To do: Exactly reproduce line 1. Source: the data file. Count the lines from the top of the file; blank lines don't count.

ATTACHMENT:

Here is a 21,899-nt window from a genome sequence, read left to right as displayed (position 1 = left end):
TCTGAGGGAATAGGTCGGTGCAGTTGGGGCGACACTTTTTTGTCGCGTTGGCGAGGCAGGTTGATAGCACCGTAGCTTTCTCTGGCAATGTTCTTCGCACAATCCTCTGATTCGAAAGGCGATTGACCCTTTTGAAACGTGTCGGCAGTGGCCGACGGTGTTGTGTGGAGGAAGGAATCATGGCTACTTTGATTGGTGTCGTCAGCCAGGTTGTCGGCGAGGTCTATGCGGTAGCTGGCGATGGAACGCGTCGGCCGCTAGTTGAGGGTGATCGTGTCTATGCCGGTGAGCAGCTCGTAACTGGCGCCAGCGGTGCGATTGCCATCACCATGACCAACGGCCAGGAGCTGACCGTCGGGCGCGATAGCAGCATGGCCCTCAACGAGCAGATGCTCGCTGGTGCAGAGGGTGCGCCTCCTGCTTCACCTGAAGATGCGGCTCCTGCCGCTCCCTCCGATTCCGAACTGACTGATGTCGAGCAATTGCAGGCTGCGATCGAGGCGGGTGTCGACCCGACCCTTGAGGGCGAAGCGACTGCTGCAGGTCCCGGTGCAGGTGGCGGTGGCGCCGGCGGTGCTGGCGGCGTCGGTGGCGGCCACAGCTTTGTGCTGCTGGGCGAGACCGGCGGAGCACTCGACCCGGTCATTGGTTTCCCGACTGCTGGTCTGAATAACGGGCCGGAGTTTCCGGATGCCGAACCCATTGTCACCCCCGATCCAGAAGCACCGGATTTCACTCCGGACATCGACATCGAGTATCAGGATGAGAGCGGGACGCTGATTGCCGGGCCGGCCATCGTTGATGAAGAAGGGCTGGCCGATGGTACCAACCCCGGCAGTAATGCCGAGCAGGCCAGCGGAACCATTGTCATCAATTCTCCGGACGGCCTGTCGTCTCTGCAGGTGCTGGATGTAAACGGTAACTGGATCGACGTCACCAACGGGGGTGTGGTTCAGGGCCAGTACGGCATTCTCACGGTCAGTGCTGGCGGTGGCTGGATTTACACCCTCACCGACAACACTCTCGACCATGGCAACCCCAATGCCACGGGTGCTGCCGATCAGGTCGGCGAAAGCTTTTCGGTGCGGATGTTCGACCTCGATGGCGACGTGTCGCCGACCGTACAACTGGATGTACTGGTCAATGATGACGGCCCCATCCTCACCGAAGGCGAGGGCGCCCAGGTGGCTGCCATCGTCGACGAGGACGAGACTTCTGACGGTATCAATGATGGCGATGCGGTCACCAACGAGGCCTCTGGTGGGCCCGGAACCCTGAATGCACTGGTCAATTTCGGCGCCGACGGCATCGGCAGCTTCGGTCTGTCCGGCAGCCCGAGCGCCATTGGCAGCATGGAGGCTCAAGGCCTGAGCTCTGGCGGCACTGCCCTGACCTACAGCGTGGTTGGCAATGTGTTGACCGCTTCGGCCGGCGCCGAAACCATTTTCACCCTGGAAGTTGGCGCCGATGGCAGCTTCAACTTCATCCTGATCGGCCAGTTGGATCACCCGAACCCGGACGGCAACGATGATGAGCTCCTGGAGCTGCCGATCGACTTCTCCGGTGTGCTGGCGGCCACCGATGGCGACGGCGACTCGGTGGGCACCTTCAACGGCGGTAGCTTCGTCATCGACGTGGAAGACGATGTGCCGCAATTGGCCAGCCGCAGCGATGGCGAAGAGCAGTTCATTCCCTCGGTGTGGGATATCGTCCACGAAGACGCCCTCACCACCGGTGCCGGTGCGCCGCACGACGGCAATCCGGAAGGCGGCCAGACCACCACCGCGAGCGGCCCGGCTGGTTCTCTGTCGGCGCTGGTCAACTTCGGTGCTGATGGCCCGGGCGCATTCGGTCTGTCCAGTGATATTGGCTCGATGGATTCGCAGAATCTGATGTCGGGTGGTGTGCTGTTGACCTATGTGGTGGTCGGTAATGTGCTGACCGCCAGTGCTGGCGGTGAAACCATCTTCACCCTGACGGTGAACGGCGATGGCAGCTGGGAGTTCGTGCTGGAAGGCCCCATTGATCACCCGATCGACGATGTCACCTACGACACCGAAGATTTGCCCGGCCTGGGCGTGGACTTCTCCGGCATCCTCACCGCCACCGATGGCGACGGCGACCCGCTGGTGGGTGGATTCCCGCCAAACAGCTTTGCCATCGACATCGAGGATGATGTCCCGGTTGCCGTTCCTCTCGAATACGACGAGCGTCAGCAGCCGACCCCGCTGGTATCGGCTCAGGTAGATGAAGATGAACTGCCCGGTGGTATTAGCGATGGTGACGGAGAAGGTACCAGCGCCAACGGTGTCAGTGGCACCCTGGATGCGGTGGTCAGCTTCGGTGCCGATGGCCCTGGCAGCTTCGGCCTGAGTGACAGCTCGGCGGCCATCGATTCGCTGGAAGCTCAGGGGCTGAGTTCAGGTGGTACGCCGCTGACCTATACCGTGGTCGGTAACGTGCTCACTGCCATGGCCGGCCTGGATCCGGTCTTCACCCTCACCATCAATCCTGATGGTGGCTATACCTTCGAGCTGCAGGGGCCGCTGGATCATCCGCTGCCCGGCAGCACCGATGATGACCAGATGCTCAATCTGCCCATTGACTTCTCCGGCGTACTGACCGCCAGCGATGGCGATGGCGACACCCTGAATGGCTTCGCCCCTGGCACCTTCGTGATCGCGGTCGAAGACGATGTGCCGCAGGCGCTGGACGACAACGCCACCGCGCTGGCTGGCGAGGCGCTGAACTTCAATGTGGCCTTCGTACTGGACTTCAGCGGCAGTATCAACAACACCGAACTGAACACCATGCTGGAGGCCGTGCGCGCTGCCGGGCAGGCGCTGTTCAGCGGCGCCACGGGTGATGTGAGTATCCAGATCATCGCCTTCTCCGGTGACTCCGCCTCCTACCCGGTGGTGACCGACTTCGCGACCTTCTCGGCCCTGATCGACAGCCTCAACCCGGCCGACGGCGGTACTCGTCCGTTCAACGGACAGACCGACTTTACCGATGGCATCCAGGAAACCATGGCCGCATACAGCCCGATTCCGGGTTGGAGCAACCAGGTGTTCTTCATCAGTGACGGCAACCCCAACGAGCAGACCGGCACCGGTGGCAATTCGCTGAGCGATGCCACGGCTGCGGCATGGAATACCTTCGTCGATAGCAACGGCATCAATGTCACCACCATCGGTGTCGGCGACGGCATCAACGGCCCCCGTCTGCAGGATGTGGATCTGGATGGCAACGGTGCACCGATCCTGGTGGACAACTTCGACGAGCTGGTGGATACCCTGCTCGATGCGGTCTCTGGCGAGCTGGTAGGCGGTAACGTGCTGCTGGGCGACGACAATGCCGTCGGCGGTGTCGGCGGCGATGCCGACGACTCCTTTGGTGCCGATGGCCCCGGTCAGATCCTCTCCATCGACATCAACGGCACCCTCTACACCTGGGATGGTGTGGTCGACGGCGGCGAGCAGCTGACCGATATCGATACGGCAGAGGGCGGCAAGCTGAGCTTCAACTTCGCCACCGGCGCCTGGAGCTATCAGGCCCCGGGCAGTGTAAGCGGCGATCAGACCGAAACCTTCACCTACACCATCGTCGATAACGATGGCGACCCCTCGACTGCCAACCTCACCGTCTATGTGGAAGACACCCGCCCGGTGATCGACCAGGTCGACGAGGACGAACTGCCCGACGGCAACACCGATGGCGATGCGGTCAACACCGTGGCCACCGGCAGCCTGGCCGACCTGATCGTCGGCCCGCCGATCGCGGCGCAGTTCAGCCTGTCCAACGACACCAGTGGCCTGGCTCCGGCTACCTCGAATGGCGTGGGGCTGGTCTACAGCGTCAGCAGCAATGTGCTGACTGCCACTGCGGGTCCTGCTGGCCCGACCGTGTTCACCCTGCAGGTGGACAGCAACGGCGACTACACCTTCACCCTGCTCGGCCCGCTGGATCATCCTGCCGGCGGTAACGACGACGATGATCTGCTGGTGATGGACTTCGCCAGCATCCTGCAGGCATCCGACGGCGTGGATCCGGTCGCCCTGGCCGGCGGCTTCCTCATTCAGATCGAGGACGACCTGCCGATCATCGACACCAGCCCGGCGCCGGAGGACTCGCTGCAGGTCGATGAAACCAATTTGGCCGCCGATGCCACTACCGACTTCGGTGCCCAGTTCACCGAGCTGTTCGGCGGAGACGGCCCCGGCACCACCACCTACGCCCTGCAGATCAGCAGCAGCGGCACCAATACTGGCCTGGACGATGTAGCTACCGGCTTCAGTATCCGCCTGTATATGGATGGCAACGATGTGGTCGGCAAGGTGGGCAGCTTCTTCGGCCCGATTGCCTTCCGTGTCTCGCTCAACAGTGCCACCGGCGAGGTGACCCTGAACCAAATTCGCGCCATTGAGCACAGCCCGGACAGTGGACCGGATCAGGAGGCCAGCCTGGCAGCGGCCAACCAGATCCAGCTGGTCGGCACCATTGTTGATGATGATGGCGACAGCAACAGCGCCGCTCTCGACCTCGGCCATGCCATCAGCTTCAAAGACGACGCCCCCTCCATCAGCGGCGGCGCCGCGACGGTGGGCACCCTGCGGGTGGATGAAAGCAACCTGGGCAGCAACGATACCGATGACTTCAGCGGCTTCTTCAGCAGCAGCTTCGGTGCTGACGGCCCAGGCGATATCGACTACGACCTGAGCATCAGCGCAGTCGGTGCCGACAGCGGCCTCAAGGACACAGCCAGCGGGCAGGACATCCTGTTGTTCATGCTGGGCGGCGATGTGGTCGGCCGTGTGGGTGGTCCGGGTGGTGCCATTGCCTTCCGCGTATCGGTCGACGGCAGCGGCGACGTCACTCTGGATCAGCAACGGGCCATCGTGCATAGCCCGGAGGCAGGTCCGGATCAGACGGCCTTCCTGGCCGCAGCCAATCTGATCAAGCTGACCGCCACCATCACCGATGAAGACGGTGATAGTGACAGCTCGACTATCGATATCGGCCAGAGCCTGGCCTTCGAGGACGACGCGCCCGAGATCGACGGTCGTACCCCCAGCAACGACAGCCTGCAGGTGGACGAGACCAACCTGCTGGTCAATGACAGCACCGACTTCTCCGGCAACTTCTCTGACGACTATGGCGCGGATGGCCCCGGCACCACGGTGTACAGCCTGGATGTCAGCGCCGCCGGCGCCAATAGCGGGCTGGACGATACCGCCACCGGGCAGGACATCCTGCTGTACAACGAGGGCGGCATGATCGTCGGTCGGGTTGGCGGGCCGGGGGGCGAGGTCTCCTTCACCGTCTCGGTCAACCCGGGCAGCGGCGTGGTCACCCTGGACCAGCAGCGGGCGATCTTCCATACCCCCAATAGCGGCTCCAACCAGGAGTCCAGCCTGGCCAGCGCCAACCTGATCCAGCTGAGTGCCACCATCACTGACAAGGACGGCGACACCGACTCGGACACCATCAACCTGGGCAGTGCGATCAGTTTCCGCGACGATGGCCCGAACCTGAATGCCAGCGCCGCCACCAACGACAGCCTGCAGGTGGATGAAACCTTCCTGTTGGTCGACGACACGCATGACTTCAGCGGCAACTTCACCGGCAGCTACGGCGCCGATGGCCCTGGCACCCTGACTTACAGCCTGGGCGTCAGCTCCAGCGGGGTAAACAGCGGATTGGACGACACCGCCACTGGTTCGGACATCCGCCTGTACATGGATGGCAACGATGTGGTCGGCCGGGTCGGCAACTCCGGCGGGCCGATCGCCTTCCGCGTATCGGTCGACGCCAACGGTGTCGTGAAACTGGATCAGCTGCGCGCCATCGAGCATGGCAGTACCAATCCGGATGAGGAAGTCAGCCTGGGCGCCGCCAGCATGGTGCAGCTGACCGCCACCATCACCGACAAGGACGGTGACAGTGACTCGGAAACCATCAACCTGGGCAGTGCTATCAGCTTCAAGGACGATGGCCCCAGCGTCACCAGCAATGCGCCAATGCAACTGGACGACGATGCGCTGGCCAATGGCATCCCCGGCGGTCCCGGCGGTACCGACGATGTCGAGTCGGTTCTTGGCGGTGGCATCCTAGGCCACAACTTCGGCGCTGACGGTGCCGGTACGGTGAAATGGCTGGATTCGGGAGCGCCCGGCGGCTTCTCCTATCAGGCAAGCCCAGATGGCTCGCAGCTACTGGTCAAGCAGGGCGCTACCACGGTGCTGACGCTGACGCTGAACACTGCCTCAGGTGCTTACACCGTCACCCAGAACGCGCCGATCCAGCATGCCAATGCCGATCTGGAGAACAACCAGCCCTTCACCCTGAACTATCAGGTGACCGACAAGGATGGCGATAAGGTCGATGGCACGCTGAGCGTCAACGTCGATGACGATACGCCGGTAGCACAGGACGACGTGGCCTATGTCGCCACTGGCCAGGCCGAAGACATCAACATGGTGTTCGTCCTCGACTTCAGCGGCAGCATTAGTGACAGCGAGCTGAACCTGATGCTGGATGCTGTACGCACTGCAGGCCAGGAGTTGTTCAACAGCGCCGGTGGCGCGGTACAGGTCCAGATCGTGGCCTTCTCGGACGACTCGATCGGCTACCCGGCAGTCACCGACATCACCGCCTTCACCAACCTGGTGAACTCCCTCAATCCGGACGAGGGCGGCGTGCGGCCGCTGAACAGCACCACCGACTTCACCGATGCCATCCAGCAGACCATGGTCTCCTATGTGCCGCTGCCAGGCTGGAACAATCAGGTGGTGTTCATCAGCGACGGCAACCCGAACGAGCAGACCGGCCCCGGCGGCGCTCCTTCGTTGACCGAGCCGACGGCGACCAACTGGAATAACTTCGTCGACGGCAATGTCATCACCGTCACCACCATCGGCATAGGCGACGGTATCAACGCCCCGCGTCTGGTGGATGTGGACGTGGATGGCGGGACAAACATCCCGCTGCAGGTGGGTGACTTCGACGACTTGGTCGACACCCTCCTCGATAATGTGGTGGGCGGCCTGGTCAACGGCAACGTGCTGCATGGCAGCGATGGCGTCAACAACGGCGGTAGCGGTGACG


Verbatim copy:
Here is a 21,899-nt window from a genome sequence, read left to right as displayed (position 1 = left end):